8:41 am: The wildlife hospital messages me. They have a choanal (bird nasal cavity) swab from a Canada goose that they want to drop off for avian influenza testing. The bird is alive and in isolation. The sample is a priority to run STAT, so they receive same-day results and can plan diagnostics and treatments accordingly while keeping their other patients safe.

9:18 am: The wildlife hospital staff drops off the sample at the AHDC; I deliver it with the associated paperwork to the Receiving Department to be transferred to the Molecular Laboratory. While I was there, Receiving gave me excess bobcat blood that was returned from Clinical Pathology. The blood came from a wild bobcat that is part of a population study. A health assessment was done and included a complete blood count and a chemistry panel (just like they run on humans). Since it's a sample type that we don't often collect, it is valuable to keep the excess sample, so I spin it in the centrifuge and pipe the plasma into vials for long-term storage. I deliver the vials to the wildlife lab freezer and trot back to my desk just in time for our group Zoom meeting.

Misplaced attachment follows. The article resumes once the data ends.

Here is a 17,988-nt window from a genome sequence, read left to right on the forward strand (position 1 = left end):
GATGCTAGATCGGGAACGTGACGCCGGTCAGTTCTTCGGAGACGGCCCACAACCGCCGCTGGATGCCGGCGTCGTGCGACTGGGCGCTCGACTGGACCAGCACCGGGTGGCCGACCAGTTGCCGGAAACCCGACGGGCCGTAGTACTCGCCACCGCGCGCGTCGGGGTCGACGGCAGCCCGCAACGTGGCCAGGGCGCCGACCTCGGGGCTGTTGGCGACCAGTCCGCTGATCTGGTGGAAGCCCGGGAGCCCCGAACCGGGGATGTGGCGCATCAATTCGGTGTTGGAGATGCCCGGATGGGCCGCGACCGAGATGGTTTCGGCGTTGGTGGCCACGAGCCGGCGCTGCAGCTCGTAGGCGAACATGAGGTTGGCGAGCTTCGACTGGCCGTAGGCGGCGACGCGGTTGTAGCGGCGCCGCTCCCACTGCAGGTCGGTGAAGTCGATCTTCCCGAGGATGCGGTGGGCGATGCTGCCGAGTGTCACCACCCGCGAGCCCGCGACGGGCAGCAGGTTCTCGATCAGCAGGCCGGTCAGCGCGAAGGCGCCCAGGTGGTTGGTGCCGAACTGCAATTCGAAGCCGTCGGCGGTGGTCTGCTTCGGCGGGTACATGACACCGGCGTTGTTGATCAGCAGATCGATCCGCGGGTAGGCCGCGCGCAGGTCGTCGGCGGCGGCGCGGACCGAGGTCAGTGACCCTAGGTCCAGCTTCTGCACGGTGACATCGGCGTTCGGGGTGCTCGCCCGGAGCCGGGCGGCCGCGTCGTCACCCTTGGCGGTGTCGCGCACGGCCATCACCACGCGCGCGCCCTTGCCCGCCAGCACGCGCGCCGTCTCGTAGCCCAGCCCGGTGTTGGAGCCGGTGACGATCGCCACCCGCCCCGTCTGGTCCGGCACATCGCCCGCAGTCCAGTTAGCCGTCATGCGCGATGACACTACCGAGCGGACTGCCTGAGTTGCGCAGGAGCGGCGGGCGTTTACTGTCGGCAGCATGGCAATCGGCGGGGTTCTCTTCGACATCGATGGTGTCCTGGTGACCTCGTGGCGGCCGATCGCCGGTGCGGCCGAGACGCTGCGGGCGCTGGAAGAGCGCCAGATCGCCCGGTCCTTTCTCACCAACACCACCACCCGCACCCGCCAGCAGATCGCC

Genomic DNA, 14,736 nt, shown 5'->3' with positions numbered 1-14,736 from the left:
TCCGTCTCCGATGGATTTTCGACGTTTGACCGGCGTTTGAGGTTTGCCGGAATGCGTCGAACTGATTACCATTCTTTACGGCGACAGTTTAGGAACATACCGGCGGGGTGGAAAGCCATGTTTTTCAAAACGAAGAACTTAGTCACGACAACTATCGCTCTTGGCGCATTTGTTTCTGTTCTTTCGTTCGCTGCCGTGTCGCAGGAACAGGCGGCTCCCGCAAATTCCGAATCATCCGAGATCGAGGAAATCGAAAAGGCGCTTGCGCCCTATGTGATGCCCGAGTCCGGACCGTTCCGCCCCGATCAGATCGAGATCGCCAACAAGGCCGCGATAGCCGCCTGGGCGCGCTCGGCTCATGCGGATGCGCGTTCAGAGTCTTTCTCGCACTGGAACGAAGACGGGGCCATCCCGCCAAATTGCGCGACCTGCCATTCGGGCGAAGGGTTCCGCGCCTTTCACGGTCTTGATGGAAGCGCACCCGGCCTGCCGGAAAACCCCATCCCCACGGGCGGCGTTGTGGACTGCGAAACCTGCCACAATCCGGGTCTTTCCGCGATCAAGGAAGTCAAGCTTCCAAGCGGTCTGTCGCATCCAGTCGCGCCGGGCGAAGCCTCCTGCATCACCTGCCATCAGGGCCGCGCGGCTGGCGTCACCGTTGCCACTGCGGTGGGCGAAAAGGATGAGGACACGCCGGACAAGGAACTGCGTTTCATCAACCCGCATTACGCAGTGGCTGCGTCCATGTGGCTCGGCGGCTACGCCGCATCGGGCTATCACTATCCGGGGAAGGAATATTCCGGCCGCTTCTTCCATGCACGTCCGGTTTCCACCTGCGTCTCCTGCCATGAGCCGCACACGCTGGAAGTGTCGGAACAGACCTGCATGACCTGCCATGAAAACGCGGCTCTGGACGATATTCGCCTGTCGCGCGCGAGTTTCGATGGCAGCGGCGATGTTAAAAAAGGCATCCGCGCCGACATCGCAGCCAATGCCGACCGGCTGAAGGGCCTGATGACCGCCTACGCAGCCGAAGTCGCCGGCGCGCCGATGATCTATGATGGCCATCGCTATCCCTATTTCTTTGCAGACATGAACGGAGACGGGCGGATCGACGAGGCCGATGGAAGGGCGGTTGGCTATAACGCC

Melissa examining multiple wildlife samples and preparing them for diagnostic testing throughout the labs.

10:00 am: CWHL team meeting, where our tight-knit, but geographically scattered, group updates everyone on what they’re working on and how we can be of assistance to one another.

11:00 am: Meeting has adjourned, and I see that I missed a call from Receiving--samples from our Wildlife Health Unit colleagues have arrived. I collect them, enter them into our lab system to submit testing requests, and start to label them. I'm interrupted by my phone ringing. It’s Necropsy staff; they have a DEC Environmental Conservation Officer at the door delivering a bald eagle that was found deceased.